17. I have had a bearded dragon for years and he is very easy to take care of. I bought a leopard gecko and now I feel like I am over my head. I want to make sure I understand, I do not need a UVB light for Dobby, just heat lamps. Do I need to keep lamps on all night as well or just a heating element? Also, for the moist hide, do I have the heating light over that or is the heat lamp kept on the opposite side of the tank?

    1. katarina

      Don’t worry – in my opinion, leopard geckos are even easier to keep than bearded dragons. To answer your questions:
      1) Recently, more and more hobbyists include UVB light in their leopard gecko setups, but it is optional. Decades of experience tell us that leos will do just fine if supplemented by Vitamin D3 through their diets. The UVB bulb might be a more natural way to synthesize it, but it is not obligatory, as in the case of bearded dragons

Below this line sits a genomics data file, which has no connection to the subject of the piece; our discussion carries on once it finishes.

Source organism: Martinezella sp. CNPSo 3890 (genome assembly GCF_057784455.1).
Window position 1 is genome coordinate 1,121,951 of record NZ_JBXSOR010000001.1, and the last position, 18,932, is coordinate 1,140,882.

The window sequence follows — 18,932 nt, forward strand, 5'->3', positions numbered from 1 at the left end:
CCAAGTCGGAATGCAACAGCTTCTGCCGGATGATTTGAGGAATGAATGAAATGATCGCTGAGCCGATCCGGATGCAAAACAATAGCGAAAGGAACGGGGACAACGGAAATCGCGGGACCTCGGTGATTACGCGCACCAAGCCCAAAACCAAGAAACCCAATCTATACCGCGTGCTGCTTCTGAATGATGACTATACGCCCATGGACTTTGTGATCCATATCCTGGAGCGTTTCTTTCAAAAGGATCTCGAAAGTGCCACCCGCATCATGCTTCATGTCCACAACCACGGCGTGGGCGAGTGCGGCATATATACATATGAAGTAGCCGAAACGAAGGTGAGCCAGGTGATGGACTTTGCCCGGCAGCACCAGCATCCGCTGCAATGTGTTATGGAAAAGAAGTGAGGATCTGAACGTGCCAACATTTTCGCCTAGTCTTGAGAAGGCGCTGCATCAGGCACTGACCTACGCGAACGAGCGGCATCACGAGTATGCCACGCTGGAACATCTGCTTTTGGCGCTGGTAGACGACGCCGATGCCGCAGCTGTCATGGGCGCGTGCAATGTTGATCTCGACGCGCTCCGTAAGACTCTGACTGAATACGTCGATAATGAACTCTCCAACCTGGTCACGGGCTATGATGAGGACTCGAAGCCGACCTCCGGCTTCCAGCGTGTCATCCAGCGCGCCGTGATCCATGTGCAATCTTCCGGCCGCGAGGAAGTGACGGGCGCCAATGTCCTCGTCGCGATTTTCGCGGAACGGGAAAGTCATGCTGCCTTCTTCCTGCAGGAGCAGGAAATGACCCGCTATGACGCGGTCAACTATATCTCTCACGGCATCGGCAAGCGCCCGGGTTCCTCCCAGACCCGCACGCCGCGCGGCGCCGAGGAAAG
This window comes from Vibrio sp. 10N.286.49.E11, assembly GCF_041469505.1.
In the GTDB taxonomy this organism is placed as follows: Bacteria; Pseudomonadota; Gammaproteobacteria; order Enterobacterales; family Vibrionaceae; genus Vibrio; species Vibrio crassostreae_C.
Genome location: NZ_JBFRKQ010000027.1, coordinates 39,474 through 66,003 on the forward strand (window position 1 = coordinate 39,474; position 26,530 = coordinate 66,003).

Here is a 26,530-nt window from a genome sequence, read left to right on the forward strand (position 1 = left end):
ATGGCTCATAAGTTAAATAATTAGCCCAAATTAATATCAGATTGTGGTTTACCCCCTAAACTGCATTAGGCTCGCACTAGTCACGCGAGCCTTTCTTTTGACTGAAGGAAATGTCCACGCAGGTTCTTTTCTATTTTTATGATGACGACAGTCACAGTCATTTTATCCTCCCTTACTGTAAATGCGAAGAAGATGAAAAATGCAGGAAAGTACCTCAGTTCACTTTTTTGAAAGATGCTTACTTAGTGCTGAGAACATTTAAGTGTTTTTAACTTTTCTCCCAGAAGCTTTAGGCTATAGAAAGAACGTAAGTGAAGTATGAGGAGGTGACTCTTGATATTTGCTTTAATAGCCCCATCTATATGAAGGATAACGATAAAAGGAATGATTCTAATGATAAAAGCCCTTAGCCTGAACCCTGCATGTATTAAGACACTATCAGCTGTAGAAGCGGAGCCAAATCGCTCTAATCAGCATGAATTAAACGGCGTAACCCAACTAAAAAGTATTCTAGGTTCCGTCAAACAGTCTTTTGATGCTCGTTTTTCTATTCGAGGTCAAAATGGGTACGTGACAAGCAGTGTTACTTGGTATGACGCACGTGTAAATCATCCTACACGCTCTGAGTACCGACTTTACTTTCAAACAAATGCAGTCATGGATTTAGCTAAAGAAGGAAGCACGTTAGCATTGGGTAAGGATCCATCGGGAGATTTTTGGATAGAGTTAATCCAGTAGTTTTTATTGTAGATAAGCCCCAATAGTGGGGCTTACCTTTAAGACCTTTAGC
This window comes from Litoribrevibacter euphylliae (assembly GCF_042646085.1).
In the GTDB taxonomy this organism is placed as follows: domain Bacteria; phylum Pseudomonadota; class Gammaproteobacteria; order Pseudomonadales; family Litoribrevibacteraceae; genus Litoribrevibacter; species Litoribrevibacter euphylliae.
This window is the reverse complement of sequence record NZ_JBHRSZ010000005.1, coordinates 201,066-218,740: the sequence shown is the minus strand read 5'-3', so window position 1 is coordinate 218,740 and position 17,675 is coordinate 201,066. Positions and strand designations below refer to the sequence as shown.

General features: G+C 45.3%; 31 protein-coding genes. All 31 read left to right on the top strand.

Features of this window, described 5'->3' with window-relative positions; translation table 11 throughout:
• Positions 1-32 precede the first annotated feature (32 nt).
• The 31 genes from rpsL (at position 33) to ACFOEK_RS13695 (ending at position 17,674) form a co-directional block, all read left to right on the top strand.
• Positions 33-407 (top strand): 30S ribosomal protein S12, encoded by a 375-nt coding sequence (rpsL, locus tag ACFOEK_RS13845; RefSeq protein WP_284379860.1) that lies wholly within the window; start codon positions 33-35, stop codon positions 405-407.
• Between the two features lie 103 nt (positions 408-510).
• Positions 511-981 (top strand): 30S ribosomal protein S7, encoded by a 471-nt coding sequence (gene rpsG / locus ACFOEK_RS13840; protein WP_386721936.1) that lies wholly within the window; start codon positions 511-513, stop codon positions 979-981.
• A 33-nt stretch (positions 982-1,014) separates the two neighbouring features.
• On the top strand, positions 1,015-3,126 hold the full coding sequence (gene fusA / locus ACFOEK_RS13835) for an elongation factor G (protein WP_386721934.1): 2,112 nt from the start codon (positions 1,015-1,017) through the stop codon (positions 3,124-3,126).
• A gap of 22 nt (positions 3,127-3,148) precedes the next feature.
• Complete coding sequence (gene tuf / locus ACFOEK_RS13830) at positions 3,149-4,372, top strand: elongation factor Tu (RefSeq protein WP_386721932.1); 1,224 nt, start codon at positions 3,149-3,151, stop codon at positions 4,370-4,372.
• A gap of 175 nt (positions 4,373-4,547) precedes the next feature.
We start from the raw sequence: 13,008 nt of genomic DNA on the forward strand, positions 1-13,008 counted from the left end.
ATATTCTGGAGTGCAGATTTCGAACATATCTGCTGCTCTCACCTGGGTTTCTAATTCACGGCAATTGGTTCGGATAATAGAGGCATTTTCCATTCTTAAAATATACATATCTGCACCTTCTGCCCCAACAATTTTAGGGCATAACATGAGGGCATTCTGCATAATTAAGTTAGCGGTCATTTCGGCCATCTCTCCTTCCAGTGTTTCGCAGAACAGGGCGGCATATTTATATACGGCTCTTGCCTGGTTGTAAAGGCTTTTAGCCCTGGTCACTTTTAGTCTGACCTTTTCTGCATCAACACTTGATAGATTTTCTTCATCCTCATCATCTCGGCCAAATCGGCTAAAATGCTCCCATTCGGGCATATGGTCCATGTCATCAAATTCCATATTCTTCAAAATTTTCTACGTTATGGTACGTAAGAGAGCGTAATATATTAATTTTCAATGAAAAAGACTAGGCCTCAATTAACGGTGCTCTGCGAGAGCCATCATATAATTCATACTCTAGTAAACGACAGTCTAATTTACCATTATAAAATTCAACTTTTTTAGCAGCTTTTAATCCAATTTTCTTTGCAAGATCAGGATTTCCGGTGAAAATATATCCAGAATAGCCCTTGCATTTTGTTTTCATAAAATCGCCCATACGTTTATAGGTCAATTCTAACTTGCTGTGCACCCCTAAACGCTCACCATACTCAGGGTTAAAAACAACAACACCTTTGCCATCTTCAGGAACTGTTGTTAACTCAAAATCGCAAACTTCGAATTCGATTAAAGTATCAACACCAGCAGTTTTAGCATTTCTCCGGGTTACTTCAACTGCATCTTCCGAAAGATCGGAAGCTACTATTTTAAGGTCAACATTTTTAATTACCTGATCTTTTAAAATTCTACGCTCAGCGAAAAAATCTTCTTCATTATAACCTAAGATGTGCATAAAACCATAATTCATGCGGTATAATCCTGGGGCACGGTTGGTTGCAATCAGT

2) Whether or not you keep the heating on at night depends on your room temperatures. Leopard geckos do need cooler nights in comparison with their daytime temps. If the room temperature is not going below 68 Fahrenheit (around 20 degrees C), feel free to turn off all the heating at night. Also, leos like their darkness, so turn off the lamps at night (which also goes other all reptiles).
      3) I wouldn’t put the moist hide right under the heating light, but ideally, you should have one moist hide in the warm part of the tank and another one in the cool part of the tank. If your tank space allows only one moist hide, go for somewhere in between, the middle of the tank’s temperature gradient. Hope this helps!

Leave a Reply

Your email address will not be published. Required fields are marked *

Get Answered Today 👇

While we try to answer all your questions, we aren’t always available, and it can take several days before we get back to you. We recommend asking a licensed veterinarian if your question is urgent and involves your pet’s health. They are available 24/7!

Katarina Samurovic
Katarina Samurovic
Katarina is an environmental analyst and has been involved in herpetology research. She's been keeping reptiles for 20 years, mostly different species of turtles and leopard geckos. Her 2 lovely leos, Sonya and Mia are 21 and 20 years old.